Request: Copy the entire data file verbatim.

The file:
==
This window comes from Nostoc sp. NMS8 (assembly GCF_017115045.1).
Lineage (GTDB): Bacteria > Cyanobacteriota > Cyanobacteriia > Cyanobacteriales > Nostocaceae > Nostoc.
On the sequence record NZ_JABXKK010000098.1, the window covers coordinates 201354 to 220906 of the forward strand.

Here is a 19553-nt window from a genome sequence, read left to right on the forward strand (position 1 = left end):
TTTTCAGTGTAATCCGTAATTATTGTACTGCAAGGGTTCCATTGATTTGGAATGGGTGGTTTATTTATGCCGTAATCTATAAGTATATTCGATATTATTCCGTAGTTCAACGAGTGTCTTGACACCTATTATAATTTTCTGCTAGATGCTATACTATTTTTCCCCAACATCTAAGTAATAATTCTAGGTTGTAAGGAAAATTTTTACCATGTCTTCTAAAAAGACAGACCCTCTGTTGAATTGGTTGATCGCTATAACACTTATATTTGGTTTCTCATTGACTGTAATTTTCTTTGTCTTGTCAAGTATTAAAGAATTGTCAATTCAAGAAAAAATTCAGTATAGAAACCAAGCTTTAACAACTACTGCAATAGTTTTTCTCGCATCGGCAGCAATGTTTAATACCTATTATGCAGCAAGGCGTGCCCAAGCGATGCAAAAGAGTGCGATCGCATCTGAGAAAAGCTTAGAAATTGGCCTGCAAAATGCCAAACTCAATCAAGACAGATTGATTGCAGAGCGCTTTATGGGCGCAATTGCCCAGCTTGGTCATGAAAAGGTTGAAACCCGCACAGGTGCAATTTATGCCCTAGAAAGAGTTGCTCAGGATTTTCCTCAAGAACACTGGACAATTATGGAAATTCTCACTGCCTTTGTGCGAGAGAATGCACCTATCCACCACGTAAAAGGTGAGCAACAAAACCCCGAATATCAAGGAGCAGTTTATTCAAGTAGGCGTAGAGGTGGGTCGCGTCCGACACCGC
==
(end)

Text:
This window comes from Nostoc sp. NMS8 (assembly GCF_017115045.1).
Lineage (GTDB): Bacteria > Cyanobacteriota > Cyanobacteriia > Cyanobacteriales > Nostocaceae > Nostoc.
On the sequence record NZ_JABXKK010000098.1, the window covers coordinates 201354 to 220906 of the forward strand.

Here is a 19553-nt window from a genome sequence, read left to right on the forward strand (position 1 = left end):
TTTTCAGTGTAATCCGTAATTATTGTACTGCAAGGGTTCCATTGATTTGGAATGGGTGGTTTATTTATGCCGTAATCTATAAGTATATTCGATATTATTCCGTAGTTCAACGAGTGTCTTGACACCTATTATAATTTTCTGCTAGATGCTATACTATTTTTCCCCAACATCTAAGTAATAATTCTAGGTTGTAAGGAAAATTTTTACCATGTCTTCTAAAAAGACAGACCCTCTGTTGAATTGGTTGATCGCTATAACACTTATATTTGGTTTCTCATTGACTGTAATTTTCTTTGTCTTGTCAAGTATTAAAGAATTGTCAATTCAAGAAAAAATTCAGTATAGAAACCAAGCTTTAACAACTACTGCAATAGTTTTTCTCGCATCGGCAGCAATGTTTAATACCTATTATGCAGCAAGGCGTGCCCAAGCGATGCAAAAGAGTGCGATCGCATCTGAGAAAAGCTTAGAAATTGGCCTGCAAAATGCCAAACTCAATCAAGACAGATTGATTGCAGAGCGCTTTATGGGCGCAATTGCCCAGCTTGGTCATGAAAAGGTTGAAACCCGCACAGGTGCAATTTATGCCCTAGAAAGAGTTGCTCAGGATTTTCCTCAAGAACACTGGACAATTATGGAAATTCTCACTGCCTTTGTGCGAGAGAATGCACCTATCCACCACGTAAAAGGTGAGCAACAAAACCCCGAATATCAAGGAGCAGTTTATTCAAGTAGGCGTAGAGGTGGGTCGCGTCCGACACCGC